About the LegacyThe Hannah Pratt Legacy is inspired by a prayer Hannah Michelle Pratt wrote in her journal in 2003 just months after she was listed for a double lung transplant. She was born with the genetic disease cystic fibrosis, which affected her life from birth. The legacy is created to honor her faith and passions shaped and deepened by her journey with cystic fibrosis.
It became a part of their evening routine that year. He was two and she was five. There was no plan – no schedule – it just happened. One or the other would start the chase; he begging or she teasing, “i’m going to get you…I’m going to get you!”
The fun could start anywhere on the path that lay from his room at the end of the hall, through the hall, around the living and dining area, and back again – back and forth, around and around. He ran with head thrown back, giggles spewing, and legs chugging. She tempered her speed so he was just out of reach.
Their laughter was melody; their chase rhythm. Their routine mingled with mine in the kitchen: pots clanged, dishes clattered, silverware clinked, and water swooshed. But then, their ritual would draw me away into the joy of their normal day. Her hand would creep closer and closer until she caught his. Then they would dance the finale.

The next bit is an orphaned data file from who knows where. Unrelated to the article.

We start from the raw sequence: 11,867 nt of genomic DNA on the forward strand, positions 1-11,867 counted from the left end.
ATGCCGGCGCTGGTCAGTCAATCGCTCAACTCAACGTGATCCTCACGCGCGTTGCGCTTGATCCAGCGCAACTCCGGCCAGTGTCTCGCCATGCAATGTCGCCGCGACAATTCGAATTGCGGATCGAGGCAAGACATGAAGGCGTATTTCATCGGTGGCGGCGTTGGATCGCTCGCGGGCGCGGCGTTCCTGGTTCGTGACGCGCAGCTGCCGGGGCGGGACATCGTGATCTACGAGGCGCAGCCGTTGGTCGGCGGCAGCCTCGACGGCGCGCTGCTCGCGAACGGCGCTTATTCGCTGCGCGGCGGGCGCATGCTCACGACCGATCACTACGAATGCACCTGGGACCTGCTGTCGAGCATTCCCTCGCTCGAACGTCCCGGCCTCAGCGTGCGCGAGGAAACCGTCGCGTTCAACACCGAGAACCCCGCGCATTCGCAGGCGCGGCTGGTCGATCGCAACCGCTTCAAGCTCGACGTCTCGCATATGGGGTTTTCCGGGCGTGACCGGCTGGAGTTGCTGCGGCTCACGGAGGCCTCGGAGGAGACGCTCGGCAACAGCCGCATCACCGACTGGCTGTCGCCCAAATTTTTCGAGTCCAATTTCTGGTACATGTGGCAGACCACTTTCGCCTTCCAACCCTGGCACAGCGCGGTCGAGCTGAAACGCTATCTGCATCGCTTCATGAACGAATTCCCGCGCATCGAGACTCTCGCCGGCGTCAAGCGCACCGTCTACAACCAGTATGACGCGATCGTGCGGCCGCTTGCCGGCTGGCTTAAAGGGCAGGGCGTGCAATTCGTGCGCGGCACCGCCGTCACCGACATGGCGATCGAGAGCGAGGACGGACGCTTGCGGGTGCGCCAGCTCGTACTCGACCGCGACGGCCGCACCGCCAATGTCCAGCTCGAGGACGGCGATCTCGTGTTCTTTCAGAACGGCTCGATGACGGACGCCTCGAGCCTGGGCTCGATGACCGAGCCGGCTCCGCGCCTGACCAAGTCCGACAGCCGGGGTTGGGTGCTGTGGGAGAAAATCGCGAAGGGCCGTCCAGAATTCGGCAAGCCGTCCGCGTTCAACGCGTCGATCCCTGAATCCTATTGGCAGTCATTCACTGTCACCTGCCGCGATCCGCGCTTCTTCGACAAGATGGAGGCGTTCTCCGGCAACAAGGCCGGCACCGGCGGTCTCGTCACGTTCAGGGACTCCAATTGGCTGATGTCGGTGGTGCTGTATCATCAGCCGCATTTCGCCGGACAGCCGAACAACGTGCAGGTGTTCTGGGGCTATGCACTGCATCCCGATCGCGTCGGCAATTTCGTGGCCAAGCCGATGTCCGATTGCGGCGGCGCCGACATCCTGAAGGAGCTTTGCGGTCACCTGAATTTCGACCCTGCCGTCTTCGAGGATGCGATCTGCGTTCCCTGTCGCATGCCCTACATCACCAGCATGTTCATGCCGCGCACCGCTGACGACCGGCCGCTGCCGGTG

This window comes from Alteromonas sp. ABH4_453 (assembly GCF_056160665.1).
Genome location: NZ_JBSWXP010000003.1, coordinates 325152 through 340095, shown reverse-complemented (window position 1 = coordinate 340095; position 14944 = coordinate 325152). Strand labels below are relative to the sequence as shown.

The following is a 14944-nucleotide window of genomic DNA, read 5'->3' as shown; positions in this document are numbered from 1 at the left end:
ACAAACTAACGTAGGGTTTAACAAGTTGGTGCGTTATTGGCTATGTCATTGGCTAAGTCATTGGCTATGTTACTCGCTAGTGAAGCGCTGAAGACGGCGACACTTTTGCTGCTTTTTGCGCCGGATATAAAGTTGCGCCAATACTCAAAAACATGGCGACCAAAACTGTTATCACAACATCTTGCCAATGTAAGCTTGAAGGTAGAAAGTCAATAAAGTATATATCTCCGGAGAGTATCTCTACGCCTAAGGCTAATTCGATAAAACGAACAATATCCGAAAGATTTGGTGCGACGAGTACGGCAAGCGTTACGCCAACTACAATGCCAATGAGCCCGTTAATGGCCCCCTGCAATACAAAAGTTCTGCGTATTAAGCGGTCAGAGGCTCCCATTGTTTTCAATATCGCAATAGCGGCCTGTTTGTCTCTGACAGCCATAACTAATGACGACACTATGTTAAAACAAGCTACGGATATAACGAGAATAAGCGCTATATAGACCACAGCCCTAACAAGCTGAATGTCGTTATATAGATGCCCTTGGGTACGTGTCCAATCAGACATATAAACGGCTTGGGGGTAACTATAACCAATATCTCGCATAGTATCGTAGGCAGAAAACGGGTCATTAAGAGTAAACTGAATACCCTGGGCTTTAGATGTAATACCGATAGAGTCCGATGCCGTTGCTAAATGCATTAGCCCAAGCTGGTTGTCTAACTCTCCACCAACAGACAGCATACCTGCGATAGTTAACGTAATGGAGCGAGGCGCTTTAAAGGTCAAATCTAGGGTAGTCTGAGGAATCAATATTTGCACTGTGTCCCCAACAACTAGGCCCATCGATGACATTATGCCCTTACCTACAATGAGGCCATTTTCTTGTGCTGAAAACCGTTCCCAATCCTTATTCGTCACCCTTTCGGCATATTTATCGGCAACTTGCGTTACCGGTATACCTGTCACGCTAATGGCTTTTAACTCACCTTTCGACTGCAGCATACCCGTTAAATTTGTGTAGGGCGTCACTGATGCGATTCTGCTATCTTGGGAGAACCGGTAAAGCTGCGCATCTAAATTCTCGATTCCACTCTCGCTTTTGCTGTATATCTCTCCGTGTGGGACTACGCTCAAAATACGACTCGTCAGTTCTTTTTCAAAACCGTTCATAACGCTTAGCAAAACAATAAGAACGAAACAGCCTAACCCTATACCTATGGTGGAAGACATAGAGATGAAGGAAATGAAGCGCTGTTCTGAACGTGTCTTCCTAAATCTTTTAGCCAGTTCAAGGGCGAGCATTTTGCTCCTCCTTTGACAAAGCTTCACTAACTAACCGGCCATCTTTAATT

Last December my niece, Hannah, who has Cystic Fibrosis, became very ill and had to be life-flighted to Shands Hospital in Gainesville.
After a few hours there, the Doctor asked to speak to Coleman, my brother and Hannah’s father. The doctor told us that Hannah was in danger of going into respiratory distress, which meant for a CF patient that her lungs would be no longer usable. The doctor said that if that happened, the only way to save Hannah was to put her on a respirator. But, if that happened, and she had to stay on it for longer than 3 days, that would cause changes in Hannah’s respiratory system that would mean she would have to be removed from the transplant list, which is her only hope for long term survival.
The doctor needed to know what we wanted to do if Hannah went into respiratory distress.
When we went back into her room, Hannah knew that something was going on, and she wanted to talk.